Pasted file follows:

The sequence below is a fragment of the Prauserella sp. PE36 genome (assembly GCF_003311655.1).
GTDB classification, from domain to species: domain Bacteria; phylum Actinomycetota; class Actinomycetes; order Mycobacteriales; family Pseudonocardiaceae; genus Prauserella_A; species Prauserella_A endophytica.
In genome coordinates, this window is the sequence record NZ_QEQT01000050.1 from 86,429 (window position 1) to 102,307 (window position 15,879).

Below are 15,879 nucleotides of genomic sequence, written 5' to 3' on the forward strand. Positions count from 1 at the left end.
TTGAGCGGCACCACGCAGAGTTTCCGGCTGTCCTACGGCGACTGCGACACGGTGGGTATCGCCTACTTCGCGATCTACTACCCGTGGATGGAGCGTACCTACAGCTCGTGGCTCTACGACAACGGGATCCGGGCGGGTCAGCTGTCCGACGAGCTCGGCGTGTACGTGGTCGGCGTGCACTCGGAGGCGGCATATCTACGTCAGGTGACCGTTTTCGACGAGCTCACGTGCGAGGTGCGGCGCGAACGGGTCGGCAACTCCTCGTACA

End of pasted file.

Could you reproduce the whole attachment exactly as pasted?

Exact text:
The sequence below is a fragment of the Prauserella sp. PE36 genome (assembly GCF_003311655.1).
GTDB classification, from domain to species: domain Bacteria; phylum Actinomycetota; class Actinomycetes; order Mycobacteriales; family Pseudonocardiaceae; genus Prauserella_A; species Prauserella_A endophytica.
In genome coordinates, this window is the sequence record NZ_QEQT01000050.1 from 86,429 (window position 1) to 102,307 (window position 15,879).

Below are 15,879 nucleotides of genomic sequence, written 5' to 3' on the forward strand. Positions count from 1 at the left end.
TTGAGCGGCACCACGCAGAGTTTCCGGCTGTCCTACGGCGACTGCGACACGGTGGGTATCGCCTACTTCGCGATCTACTACCCGTGGATGGAGCGTACCTACAGCTCGTGGCTCTACGACAACGGGATCCGGGCGGGTCAGCTGTCCGACGAGCTCGGCGTGTACGTGGTCGGCGTGCACTCGGAGGCGGCATATCTACGTCAGGTGACCGTTTTCGACGAGCTCACGTGCGAGGTGCGGCGCGAACGGGTCGGCAACTCCTCGTACA